Tuesday, December 23, 2008

Turning Hearts

"And he will go on before the Lord, in the spirit of power of Elijah to turn the hearts of the parents to their children and the disobedient to the wisdom of the righteous-to make ready a people prepared for the Lord." Luke 1:17

I remember the story a friend of mine told me years ago. He said that when he was young and learning to ride a bike, his father had insisted he ride right on their small block and not go anywhere else in the neighborhood. Feeling adventurous and momentarily out from underneath his parents eyes, he took off into a neighboring street, only to crash into a metal mailbox stand. A piece of the metal pierced his cheek, and he pushed his bike home crying. His parents cleaned him up and took him to the doctor without any angry words or punishment. Much later in life the father confessed to his son that he didn't like it when his son smiled because that scar showed and he remembered that terrible day when he couldn't keep his child safe. Why do parents turn from children? Possibly from their own shame or frustration and inadequacy - sometimes we aren't able to keep our young safe, especially from the harsh criticism of peers, the daily struggle to grow up and the seduction of material wealth. Maybe because we see too much of ourselves in our children, or perhaps, we have broken their trust in some way. Whatever happens to make us turn away, it is God's desire that parents turn back to their children. It is the road that opens the way of God. It is a fearsome thought to think that we parents could welcome or inhibit the presence of God.

The Gospel story today from Luke tells of Zechariah's encounter with the angel Gabriel. He foretells the birth of John (the Baptist) and shocks Zechariah by telling him that his wife Elizabeth will become pregnant in her later years. Zechariah answers in disbelief and shock, as would any of us, and consequently he is silenced until his son is born. Zechariah is a faithful and honest man living with his own frustration and inadequacy and God blesses him despite his humanity and momentary, understandable lack of faith. And so it with us. God promises to be with us, despite our momentary lapses, our weakness, humanity and our failure, and our inability to protect our young at all times. God loves us in our brokenness as well as our faithfulness. All that God requires of us is to turn our hearts back to the love in our lives, to our families and children, to embrace the wisdom of forgiveness and so to make a road for the coming of the Christ child, the incarnation, the birth of God in our midst - Emmanuel, God with us.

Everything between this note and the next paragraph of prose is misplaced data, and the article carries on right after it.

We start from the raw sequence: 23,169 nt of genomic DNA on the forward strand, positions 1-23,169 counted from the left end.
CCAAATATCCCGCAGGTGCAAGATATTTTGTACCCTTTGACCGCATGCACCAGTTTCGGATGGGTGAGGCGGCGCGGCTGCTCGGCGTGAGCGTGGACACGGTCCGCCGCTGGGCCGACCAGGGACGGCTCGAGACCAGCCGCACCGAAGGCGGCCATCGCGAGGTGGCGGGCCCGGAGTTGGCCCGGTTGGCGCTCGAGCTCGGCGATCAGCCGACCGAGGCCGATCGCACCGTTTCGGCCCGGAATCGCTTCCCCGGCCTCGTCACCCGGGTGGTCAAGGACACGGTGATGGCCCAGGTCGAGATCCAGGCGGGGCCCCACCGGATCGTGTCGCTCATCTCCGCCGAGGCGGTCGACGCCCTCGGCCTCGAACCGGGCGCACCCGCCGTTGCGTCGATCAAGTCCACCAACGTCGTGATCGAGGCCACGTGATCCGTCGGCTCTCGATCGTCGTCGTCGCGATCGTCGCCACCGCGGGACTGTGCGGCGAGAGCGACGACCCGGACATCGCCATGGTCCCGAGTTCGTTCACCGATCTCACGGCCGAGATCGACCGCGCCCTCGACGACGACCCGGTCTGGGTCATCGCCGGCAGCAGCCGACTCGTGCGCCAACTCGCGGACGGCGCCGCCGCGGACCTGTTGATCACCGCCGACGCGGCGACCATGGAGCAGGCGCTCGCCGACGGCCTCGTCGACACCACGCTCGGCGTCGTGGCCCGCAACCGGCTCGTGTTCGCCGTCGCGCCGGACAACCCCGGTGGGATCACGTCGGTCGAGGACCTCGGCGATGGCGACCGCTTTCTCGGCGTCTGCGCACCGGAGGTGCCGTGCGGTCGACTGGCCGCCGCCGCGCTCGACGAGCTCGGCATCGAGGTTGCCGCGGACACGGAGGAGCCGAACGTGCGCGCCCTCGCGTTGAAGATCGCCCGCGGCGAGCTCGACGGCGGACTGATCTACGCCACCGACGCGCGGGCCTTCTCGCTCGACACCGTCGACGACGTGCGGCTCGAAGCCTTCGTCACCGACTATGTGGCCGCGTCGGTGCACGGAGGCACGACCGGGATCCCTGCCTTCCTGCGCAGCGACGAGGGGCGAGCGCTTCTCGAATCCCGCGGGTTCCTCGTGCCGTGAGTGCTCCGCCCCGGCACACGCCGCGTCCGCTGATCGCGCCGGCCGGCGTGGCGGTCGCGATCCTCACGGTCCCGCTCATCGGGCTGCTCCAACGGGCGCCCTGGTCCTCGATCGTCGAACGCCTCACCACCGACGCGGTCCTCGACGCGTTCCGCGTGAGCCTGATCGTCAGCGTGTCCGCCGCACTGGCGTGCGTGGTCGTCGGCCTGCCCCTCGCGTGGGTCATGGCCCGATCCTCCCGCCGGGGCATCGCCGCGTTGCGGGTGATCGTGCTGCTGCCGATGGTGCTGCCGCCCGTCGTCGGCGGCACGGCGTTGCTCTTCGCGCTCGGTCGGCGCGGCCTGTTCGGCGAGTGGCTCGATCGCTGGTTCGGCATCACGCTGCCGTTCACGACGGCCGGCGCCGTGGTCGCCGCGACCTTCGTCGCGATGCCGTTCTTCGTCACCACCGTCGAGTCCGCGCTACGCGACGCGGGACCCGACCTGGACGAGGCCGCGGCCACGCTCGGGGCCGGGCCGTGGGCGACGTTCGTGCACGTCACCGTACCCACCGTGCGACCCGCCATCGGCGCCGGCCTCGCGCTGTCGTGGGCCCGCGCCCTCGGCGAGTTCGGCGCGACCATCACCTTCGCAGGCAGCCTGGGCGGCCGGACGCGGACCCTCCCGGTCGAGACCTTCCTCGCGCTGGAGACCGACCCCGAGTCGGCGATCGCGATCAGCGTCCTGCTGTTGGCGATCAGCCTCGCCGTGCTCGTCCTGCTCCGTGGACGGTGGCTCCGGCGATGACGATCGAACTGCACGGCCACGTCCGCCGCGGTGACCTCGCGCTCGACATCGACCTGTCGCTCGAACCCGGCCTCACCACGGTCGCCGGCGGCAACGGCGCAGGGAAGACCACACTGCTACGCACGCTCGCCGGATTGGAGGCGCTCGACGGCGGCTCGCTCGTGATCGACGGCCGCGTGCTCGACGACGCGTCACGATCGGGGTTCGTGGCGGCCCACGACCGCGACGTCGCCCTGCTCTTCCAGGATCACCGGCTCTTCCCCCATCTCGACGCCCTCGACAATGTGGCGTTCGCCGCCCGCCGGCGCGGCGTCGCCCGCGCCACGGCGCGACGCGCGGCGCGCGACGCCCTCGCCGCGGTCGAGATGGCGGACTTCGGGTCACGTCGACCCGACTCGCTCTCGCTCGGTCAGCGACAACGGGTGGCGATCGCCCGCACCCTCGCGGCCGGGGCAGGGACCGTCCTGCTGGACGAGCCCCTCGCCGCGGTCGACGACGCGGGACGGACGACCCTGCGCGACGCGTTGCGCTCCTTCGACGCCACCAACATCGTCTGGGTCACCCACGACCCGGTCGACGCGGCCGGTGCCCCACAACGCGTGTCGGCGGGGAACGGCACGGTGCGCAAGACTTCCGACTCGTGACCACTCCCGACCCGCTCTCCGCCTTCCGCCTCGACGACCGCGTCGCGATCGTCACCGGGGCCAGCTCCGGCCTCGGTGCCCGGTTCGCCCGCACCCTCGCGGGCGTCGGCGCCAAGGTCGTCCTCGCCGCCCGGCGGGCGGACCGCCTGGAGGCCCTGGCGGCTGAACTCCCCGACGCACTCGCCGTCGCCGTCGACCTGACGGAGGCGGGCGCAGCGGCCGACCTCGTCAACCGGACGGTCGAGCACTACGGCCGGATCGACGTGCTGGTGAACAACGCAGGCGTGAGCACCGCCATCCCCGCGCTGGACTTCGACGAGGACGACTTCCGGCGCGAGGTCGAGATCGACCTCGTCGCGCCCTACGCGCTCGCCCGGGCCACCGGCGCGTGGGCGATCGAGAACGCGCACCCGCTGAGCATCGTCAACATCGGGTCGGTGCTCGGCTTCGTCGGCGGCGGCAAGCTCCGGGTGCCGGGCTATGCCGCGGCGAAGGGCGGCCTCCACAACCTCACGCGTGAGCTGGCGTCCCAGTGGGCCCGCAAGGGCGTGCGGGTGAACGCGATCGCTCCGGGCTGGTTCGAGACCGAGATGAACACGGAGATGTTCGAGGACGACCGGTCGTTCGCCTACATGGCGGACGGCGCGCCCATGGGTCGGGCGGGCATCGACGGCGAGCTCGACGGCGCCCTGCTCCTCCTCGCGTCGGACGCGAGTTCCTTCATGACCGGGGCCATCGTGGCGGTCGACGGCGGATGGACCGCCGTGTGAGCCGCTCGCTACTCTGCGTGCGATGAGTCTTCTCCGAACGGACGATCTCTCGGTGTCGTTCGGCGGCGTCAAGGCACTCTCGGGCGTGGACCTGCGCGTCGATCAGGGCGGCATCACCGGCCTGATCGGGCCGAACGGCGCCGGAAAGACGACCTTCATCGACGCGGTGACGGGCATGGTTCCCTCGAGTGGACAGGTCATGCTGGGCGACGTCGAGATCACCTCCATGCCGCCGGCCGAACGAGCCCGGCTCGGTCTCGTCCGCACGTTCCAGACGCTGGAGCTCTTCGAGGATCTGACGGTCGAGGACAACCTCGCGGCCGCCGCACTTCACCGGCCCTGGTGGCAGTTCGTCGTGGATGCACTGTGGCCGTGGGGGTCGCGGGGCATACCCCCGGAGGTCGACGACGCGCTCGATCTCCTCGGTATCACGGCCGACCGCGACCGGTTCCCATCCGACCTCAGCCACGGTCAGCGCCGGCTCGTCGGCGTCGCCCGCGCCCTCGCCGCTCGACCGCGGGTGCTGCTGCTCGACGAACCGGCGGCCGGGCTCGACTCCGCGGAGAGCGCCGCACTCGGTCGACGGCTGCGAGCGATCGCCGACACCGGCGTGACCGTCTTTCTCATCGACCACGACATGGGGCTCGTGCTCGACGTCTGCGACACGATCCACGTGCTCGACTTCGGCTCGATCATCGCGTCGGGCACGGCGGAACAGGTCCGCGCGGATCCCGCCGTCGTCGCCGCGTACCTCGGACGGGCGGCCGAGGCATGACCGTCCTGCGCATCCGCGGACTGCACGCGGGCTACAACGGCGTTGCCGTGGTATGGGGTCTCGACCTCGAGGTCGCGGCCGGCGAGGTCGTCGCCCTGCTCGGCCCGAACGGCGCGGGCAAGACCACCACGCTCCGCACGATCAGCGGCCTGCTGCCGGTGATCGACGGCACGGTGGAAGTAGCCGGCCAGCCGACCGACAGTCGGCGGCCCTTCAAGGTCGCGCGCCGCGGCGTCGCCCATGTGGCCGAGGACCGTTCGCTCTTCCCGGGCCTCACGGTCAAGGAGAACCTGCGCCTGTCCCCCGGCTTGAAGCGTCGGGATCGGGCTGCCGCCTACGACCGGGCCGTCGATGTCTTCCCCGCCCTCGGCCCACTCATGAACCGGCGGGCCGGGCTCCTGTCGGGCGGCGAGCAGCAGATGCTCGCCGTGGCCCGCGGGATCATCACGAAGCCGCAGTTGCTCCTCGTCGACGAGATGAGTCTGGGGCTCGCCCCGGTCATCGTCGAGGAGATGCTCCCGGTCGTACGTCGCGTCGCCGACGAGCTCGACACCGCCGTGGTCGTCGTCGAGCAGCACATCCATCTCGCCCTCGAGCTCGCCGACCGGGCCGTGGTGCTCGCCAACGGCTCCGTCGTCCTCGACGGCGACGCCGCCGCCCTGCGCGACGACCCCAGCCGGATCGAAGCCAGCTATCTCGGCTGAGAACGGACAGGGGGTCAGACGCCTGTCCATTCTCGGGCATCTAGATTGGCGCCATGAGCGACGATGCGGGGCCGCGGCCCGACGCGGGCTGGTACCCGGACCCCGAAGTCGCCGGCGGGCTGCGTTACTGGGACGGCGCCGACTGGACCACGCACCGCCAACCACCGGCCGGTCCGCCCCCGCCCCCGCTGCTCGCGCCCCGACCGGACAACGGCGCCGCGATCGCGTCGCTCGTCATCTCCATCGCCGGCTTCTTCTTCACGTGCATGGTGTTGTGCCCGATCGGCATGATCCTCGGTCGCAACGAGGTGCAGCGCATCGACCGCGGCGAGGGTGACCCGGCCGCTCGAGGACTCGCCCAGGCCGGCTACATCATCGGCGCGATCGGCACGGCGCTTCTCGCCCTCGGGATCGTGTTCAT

This time of year, with the anxiety that the holidays and family gatherings bring, I am reminded that it is also time to turn my heart again towards my children. Not by showering them with material goods, but by giving the best gift, which is my complete and utter support of them as unique human beings. For who they are right now, in this very season. God's simple requirement of me is for me to turn my heart to the young, to repent of the words and behavior that keeps me from the wisdom of love, and so to make a place for God in my life today. I pray that I can turn my heart again to the gifts of love in my life, and that I can celebrate them completely in this season. May we all have the courage this day to make straight the path of the living God by turning again to the relationships that we have been blessed with by God. Although we may have seasons of turning away, may this be the season where we return to love and usher in the presence of the God of love.

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